Amherst Railway Society - News and Events
UP 4014 firebox grates installed in MILW 261
UP 4014 is being converted to burn oil rather than coal. So, some parts of the Big Boy needed to burn coal are no longer needed, including the firebox grates. Coal-burning 4-8-4 MILW 261 needed new grates, so arrangements were made to have 4014’s grates shipped to Minneapolis for installation in 261.
Firebox grates are an important part of efficient steam locomotive operations. Not only does the coal sit on the grates, the moving engine draws air through the grates and makes the fire more intense. As firebox grates wear out, they actually allow too much air into the firebox which burns the coal faster, and less efficiently.
MILW 261 is already wearing some UP gear having acquired the stoker apparatus from UP Challenger 3985 when that engine was converted to oil.
UP 4014 and MILW 261 were both built by the American Locomotive Company - 4014 in 1941, and 261 in 1944.
MBTA to invest $7.9M in Mattapan Trolley Line PCC cars
The MBTA’s Mattapan-Ashmont line is home to one of the last fleets of Presidents’ Conference Committee (PCC) streetcars still running in the United States. And the MBTA is planning to invest $7.9M to keep them running.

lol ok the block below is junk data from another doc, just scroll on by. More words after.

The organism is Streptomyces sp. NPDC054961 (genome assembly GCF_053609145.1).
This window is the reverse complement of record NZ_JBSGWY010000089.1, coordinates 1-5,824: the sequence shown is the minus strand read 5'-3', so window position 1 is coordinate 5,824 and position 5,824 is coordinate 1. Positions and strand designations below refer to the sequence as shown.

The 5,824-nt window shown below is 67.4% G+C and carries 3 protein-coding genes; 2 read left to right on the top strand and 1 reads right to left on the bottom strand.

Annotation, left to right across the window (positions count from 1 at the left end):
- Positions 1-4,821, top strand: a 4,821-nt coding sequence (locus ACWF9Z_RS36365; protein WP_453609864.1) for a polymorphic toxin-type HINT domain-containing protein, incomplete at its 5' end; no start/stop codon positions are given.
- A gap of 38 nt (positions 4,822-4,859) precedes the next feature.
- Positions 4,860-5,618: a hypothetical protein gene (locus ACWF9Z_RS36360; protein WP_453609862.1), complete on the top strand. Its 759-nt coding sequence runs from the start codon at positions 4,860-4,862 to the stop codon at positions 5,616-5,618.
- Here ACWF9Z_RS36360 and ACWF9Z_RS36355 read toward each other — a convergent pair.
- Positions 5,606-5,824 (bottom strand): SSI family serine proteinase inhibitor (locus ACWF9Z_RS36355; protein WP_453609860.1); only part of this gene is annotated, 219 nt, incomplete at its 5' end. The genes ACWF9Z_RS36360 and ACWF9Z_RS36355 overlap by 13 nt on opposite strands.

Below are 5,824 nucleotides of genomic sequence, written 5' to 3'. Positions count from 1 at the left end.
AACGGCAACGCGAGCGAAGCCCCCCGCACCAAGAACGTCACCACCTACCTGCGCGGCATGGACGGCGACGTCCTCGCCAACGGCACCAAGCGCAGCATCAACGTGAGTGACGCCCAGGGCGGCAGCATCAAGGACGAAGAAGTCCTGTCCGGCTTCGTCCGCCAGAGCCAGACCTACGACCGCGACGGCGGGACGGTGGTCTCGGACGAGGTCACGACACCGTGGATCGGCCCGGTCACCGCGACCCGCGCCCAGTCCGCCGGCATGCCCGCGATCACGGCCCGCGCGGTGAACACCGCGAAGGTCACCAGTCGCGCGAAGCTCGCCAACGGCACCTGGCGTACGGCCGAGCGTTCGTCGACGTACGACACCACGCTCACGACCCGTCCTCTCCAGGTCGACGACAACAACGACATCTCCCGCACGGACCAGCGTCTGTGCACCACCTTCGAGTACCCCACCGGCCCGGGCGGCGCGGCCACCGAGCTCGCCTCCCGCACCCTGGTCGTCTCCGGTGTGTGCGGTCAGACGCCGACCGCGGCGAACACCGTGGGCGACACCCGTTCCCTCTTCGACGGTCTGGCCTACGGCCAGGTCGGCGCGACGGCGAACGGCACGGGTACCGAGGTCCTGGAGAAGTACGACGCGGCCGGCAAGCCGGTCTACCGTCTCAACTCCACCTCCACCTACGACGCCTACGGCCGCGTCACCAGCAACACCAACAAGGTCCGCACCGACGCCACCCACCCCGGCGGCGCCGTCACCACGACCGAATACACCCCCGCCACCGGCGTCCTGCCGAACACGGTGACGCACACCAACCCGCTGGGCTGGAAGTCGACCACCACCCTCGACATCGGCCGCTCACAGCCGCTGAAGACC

Built in the 1940s, the MBTA owns 10 PCC streetcars, although only seven are used regularly. While several other US cities have and use PCC cars, the Boston fleet is unique in that they have never been retired from service.
The majority of the investment will go toward rebuilding the PCC’s trucks.
The Ashmont-Mattapan line serves as an extension of the Red Line subway and runs along part of a former New Haven line that was converted in the 1930s. The 10 PCCs that work the line currently wear orange and cream colors much like the original scheme they were delivered in.
The plan to separate locomotive and tender for the move to Ellsworth, Maine ran into a hitch this summer when the locomotive section was found to be 10 tons heavier than originally estimated.
On to plan B - remove the boiler and cab section from the frame and wheel assembly, and move the locomotive section on two trucks rather than one.
Removing the boiler from the frame has proved to be no small task. Each of the 48 bolts holding the boiler in place needs to be drilled out, then heated and hammered out. The result, however, was worth the effort - 48 undamaged bolt holes, still perfectly lined up.
Corrosion on the tender pin and a buffer wedge further complicated the separation of locomotive and tender. At day’s end, the ingenuity of the restoration crew prevailed and the tender was rolled back five feet from the locomotive, ready to be trucked to Ellsworth.
When the work is complete, #470 will be the largest operating steam locomotive in New England and the only operating standard gauge steam engine in Maine.
contents UP 4014 Firebox Grates to MILW 261 MBTA investing $7.9M in Mattapan PCC cars The Restoration of MC 470 - Update